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In the simplest terms, a rhetorical artifact is a collection of symbols that is meaningful in a culture. An artifact is rhetorical to the extent that the symbols it incorporates convey a persuasive message to some audience. Because what is considered a symbol varies widely, what is considered an artifact does too. Symbols and, therefore, rhetorical artifacts always imply the creative work of humans. For instance, a natural landscape is not a rhetorical artifact, but a travel website that describes the landscape could be considered one.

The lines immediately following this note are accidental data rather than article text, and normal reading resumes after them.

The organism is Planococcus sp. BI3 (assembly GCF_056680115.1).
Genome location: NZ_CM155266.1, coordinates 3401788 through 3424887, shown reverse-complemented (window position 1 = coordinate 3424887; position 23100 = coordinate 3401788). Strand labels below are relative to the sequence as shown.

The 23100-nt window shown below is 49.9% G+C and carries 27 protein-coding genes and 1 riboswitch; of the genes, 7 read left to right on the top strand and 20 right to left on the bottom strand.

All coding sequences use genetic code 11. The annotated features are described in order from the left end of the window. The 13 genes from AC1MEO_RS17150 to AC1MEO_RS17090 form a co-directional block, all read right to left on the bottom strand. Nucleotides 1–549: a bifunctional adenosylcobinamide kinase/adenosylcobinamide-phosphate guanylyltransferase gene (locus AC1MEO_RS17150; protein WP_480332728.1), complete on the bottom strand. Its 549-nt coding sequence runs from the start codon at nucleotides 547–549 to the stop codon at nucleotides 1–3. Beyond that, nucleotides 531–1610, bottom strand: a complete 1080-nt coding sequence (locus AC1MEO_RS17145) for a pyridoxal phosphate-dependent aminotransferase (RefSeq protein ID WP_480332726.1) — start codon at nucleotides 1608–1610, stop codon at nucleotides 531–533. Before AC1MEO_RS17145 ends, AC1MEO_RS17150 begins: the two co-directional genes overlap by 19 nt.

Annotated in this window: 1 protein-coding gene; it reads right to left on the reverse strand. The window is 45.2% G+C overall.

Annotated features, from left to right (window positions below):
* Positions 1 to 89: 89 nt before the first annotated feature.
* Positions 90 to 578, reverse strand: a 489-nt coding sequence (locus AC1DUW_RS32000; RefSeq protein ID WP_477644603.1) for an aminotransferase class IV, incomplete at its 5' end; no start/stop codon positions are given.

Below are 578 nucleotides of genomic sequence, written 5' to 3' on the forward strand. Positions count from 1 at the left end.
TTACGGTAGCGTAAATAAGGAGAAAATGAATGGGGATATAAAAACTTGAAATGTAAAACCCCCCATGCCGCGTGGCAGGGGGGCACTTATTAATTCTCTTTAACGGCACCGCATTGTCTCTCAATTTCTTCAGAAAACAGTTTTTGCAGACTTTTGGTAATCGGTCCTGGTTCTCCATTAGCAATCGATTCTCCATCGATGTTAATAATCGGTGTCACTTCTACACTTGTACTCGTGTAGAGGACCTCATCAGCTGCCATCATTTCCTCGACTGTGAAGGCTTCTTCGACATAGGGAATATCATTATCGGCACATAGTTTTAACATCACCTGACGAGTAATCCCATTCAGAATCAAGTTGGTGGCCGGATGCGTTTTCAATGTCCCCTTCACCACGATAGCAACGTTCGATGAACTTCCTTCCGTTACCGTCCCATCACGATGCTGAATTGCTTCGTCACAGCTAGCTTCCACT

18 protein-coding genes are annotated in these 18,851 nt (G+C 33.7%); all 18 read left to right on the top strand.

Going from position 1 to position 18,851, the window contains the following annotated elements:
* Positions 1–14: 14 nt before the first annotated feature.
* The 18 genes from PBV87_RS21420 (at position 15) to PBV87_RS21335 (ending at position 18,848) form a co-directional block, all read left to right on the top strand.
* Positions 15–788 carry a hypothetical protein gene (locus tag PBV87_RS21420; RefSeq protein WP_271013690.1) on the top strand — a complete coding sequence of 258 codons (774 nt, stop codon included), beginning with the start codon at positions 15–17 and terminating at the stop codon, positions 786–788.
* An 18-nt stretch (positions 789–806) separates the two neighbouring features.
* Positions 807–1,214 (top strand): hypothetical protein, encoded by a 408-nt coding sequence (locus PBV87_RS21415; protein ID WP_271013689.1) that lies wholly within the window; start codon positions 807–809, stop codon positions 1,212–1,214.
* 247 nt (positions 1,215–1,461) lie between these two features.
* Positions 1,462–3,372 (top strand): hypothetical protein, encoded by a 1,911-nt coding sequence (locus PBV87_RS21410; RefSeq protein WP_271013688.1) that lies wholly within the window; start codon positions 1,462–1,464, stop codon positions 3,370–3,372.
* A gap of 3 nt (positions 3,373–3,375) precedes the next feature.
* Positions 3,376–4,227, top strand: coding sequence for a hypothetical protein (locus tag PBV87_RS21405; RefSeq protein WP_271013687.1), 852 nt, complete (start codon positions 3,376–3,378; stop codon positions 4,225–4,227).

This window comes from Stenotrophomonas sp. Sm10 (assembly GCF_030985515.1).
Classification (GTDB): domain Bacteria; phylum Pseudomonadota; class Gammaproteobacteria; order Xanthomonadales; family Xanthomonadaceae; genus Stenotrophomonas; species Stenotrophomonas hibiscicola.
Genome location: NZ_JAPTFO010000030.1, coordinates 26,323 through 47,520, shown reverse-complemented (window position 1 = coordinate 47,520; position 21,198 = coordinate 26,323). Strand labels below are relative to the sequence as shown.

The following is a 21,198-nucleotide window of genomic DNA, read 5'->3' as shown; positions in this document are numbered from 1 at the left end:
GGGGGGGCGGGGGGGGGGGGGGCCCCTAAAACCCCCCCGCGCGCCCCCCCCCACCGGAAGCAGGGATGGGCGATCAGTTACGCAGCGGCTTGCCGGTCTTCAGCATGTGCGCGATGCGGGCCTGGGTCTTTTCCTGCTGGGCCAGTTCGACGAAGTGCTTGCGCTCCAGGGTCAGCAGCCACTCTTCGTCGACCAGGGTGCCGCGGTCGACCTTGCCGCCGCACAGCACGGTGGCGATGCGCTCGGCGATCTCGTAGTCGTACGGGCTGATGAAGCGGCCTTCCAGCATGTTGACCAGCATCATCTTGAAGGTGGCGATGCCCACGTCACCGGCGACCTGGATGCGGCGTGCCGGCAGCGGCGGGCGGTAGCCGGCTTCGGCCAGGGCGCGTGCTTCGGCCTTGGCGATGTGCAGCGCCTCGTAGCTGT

Rhetorical artifacts may be verbal (containing words) or nonverbal (containing images, actions, and other sensory information that does not comprise words). Examples of artifacts include public speeches and documents, popular culture items such as movies, television shows, songs, comic book ...

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